> Many of the inconsistencies that Recon found and fsck didn't were changes to unallocated data, which are not important from a consistency standpoint, but still should not be changed in a correctly operating filesystem.
That may be true of ext3, but in general there are a few reasons why one might want to write to space which has not been allocated *on disk*. Atomic updates come to mind: reserve space in memory, write the new data, and finally--after the data has been committed--reserve it on disk and update the metadata. Online defragmentation or resizing could be implemented this way as well. Unallocated data is "don't care"; it shouldn't be a problem to change it even if the reason for the change is not yet apparent.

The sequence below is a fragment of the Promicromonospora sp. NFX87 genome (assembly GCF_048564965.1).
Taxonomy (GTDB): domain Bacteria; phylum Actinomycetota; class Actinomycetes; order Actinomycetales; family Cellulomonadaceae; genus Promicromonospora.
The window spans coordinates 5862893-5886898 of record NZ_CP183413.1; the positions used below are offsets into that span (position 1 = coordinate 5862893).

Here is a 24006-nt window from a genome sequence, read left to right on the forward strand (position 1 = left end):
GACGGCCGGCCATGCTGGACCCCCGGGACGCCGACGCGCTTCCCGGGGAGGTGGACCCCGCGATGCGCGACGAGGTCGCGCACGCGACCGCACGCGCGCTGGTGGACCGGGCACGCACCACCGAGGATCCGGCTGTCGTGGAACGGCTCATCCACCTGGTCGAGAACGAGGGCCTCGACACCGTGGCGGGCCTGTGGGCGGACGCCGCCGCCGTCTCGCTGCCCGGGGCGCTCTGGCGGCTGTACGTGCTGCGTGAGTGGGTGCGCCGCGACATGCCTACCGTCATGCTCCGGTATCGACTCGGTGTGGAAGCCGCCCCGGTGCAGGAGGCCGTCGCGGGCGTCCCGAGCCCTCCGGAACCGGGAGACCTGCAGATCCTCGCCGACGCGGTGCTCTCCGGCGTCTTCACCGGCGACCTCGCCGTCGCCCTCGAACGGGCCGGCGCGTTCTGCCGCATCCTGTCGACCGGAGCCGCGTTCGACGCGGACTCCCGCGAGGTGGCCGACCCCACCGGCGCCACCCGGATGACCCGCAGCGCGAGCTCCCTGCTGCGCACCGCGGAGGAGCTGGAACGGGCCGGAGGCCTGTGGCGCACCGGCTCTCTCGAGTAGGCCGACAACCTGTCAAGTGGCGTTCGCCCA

This also seems to introduce a second point of failure; the system can cease to function due to a filesystem bug, as before, or due to a bug in Recon which unnecessarily blocks access to the filesystem. That risk would have to be weighed against the cost of filesystem corruption in the absence of Recon, of course.